Another serious ransomware attack has been reported – this time involving a multinational tech company with headquarters in Florida and Massachusetts. In addition to causing major disruptions to the direct victim of the attack, the incident has potentially serious ramifications for the victim’s clients and customers.
Cloud-based, HR management service provider Ultimate Kronos Group (UKG or Kronos) reported that it suffered a ransomware attack on December 11, 2021. According to a December 13 statement by UKG’s Executive Vice President Bob Hughes, the breach impacted several of Kronos’ HR-related functions, and Kronos anticipates that those functions will be affected for “several weeks.”
Major corporations across various industries, including health care companies, hospitals, municipal governments, and university systems, rely on Kronos. This ransomware attack appears to have already affected some of Kronos’ customers, leaving employees of those customers facing the prospect of delayed paychecks until after Christmas and the end of the year.
But I’m not a Kronos customer…
Kronos ransomware attack is not an isolated event. Some of the largest and most recognized cloud-based service providers in the United States have already been hacked. You may not be a direct Kronos customer, but that does not mean that the data that you have provided to a third party has not made its way onto a cloud-based platform.
From a cyber-insurance perspective, some of the questions entities should be asking when they apply for, or renew, their cyber insurance include: Do we receive data from third parties? Where is that data stored? Who has access to the data? Is the data transferred to a cloud or other third parties? A complete understanding between a company’s IT department and its business associates is critical to ensuring that a company has fully assessed all potential risks that may need to be covered by its insurance.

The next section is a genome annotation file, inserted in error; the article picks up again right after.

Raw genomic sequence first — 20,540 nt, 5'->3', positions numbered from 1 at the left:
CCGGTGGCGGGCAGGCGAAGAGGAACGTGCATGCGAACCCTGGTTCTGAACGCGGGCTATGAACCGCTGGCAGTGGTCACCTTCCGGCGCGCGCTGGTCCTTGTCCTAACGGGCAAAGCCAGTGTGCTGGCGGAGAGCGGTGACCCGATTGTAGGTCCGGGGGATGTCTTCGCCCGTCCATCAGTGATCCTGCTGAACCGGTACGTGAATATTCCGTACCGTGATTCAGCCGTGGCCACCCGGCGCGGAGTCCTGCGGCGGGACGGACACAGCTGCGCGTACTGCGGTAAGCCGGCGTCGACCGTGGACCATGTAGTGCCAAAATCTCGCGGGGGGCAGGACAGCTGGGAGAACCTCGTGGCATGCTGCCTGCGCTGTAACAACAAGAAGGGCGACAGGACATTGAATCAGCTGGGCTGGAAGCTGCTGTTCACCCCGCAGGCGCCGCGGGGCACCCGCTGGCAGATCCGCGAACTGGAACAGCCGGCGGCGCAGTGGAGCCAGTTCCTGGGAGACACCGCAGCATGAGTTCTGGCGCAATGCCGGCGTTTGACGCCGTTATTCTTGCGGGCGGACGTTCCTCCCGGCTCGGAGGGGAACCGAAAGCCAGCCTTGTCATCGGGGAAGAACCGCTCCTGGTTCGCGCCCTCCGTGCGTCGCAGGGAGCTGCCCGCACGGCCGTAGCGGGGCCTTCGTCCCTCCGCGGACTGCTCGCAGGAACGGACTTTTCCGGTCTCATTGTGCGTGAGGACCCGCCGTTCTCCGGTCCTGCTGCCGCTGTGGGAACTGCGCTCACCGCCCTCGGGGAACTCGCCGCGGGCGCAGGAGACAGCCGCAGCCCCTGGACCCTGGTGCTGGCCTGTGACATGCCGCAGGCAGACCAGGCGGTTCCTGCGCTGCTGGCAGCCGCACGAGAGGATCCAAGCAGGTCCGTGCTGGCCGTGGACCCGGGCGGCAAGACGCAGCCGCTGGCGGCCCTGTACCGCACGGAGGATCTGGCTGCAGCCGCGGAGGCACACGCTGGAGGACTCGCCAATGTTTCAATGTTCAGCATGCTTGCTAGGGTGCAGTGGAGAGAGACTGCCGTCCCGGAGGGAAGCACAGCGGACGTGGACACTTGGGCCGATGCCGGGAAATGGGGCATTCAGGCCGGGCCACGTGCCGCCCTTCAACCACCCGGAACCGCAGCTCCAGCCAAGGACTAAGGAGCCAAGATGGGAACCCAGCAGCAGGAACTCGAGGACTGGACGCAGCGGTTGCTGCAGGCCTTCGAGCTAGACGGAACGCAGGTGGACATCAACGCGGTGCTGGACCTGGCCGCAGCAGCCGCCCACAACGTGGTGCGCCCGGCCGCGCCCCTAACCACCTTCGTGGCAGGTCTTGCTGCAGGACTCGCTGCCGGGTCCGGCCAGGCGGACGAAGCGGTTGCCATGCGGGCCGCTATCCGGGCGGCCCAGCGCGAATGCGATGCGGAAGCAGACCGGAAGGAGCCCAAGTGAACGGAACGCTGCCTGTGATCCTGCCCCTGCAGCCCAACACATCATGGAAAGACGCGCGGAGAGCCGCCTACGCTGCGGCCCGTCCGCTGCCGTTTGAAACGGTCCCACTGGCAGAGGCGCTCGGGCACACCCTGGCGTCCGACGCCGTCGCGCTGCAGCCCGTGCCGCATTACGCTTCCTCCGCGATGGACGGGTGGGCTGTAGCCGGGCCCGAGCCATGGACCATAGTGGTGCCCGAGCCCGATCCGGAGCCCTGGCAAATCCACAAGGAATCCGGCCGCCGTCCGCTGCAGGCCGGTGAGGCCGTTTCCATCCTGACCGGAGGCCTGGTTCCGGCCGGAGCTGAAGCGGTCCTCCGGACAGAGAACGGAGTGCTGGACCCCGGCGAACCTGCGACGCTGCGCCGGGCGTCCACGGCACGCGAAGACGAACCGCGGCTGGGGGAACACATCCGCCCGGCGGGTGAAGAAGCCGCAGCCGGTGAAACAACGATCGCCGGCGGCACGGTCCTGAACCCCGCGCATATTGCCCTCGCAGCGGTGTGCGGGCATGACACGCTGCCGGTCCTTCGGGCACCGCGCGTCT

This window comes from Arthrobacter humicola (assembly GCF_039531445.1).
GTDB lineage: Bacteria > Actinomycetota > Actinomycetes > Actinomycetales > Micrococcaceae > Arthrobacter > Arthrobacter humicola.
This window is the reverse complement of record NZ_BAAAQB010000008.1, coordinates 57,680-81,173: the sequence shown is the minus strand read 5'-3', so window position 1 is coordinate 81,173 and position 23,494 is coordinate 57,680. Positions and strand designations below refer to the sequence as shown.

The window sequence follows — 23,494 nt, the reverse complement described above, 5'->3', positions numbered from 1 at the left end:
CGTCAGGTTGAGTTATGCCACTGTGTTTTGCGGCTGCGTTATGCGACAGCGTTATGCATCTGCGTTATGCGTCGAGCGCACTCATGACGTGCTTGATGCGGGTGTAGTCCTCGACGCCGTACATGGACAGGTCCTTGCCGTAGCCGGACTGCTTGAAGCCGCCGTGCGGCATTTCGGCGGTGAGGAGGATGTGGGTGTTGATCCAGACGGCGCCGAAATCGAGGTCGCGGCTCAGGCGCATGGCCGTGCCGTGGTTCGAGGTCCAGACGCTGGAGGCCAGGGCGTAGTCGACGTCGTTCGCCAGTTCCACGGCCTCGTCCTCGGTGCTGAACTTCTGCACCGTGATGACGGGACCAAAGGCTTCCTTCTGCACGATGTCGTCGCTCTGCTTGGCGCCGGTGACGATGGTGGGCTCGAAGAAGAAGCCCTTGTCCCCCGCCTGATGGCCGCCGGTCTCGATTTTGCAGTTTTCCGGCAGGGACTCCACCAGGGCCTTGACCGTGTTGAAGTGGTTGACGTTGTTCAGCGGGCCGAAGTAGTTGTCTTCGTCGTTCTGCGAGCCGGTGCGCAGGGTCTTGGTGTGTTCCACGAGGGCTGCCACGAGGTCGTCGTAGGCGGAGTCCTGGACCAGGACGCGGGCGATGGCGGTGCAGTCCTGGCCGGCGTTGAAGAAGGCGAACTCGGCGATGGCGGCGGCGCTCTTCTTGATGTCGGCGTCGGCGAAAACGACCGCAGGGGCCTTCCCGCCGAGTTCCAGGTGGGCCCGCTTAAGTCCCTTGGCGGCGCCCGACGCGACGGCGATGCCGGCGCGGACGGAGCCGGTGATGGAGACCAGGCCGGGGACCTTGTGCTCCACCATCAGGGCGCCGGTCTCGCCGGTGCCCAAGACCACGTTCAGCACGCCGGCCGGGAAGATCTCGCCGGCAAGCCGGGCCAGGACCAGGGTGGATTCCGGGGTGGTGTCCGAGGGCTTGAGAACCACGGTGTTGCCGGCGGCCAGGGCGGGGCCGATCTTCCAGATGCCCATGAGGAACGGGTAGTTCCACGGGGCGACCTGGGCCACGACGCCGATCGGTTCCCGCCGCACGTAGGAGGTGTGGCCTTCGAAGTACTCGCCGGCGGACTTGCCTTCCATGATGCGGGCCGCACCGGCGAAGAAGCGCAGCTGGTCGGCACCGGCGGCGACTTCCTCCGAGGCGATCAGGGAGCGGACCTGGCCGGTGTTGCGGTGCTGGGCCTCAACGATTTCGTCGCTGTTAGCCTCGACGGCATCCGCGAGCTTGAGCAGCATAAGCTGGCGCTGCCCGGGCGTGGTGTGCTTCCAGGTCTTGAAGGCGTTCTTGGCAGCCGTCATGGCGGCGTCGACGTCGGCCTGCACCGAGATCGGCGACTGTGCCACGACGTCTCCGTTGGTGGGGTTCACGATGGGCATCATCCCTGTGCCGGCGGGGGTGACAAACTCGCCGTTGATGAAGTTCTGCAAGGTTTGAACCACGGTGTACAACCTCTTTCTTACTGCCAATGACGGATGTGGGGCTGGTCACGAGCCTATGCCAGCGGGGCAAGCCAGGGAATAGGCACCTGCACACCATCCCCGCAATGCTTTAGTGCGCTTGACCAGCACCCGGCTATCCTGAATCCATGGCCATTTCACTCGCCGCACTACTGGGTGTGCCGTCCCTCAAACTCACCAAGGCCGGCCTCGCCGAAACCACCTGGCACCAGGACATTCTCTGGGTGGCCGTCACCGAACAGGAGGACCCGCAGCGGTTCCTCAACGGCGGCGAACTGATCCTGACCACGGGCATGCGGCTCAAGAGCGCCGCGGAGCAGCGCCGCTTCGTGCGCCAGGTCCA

What can I do to prepare for a ransomware attack?
Because of the transferable nature of electronic data, entities that receive customer data or personally identifiable information are responsible for the security of that data. When applying for cyberliability insurance, it is imperative to work with your IT department, as well as business associates, to ensure that all are aware of where data is stored and whether it is transferred to a cloud-based system, or to any other third party.
Also, do not wait for a breach to happen. Companies should create, review, and test-drive their cyber-incident response plans. Understanding what your insurance policies cover, and the notice required under those policies, is a critical part of every comprehensive incident response.